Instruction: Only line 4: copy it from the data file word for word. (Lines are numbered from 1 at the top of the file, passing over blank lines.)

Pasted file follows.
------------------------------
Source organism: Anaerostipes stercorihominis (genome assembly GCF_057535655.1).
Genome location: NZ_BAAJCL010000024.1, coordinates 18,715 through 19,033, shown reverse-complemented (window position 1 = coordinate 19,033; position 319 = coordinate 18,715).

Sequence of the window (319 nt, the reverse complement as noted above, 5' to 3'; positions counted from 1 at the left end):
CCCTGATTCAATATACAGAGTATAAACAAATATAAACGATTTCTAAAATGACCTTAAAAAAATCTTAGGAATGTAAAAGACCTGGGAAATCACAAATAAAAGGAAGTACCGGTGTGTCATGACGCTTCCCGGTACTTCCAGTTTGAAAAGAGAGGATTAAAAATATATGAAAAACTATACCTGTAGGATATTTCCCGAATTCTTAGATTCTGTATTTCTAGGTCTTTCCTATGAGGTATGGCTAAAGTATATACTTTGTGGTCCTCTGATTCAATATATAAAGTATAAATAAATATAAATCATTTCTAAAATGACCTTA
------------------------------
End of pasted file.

CCCTGATTCAATATACAGAGTATAAACAAATATAAACGATTTCTAAAATGACCTTAAAAAAATCTTAGGAATGTAAAAGACCTGGGAAATCACAAATAAAAGGAAGTACCGGTGTGTCATGACGCTTCCCGGTACTTCCAGTTTGAAAAGAGAGGATTAAAAATATATGAAAAACTATACCTGTAGGATATTTCCCGAATTCTTAGATTCTGTATTTCTAGGTCTTTCCTATGAGGTATGGCTAAAGTATATACTTTGTGGTCCTCTGATTCAATATATAAAGTATAAATAAATATAAATCATTTCTAAAATGACCTTA